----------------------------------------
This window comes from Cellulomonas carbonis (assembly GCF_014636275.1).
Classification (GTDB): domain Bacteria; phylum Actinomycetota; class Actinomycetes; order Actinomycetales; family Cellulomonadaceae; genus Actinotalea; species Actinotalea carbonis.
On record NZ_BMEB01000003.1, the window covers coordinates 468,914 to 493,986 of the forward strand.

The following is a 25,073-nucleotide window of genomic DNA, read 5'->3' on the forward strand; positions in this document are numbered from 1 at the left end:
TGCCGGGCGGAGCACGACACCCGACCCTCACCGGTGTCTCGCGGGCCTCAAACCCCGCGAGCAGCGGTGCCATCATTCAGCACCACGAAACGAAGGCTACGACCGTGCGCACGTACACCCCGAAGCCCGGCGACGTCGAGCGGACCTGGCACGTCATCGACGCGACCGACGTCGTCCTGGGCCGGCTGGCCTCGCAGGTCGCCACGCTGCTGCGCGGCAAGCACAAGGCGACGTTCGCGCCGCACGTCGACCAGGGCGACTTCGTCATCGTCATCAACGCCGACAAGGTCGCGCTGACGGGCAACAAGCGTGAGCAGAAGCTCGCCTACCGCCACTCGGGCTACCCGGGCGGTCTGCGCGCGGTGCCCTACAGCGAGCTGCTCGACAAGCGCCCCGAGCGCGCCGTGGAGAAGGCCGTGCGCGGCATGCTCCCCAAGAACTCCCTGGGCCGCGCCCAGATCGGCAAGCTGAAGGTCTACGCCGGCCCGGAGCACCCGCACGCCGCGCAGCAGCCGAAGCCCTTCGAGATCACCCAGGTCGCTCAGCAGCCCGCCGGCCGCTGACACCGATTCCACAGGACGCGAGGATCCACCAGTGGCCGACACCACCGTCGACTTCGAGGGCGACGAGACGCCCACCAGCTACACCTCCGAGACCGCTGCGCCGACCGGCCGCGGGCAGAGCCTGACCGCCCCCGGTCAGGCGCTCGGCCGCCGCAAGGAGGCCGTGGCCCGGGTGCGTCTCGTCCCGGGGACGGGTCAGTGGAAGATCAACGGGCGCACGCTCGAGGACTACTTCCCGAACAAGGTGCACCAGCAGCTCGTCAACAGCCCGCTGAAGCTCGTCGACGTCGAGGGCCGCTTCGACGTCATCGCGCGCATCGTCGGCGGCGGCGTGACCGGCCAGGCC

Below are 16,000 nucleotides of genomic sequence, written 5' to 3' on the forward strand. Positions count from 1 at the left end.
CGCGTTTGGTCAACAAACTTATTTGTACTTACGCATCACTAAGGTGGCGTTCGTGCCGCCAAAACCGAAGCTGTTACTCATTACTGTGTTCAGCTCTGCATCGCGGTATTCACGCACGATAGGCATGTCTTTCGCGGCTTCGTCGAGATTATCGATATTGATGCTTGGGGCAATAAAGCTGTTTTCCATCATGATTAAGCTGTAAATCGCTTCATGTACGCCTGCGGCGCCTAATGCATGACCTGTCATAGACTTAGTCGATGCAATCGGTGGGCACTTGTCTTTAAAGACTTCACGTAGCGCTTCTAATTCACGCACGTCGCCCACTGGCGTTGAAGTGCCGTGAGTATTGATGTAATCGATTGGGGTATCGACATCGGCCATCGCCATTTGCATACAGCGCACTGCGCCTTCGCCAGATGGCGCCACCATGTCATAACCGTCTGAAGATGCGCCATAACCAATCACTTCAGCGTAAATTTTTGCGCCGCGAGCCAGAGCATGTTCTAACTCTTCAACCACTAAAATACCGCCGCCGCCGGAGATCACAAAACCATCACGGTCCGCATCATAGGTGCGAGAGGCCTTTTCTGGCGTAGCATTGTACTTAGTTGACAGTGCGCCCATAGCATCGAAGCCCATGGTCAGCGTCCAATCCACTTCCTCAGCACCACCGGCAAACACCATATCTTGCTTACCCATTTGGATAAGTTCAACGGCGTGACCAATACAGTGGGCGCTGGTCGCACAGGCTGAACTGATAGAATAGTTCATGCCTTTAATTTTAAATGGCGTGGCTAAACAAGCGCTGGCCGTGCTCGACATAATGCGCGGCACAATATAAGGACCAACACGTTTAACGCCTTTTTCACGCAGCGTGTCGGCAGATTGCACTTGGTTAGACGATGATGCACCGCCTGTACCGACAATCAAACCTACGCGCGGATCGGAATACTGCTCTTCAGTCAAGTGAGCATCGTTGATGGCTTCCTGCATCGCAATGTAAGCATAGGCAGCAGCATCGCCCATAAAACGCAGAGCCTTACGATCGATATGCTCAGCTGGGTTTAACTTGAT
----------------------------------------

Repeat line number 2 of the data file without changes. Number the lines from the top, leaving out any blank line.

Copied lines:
Classification (GTDB): domain Bacteria; phylum Actinomycetota; class Actinomycetes; order Actinomycetales; family Cellulomonadaceae; genus Actinotalea; species Actinotalea carbonis.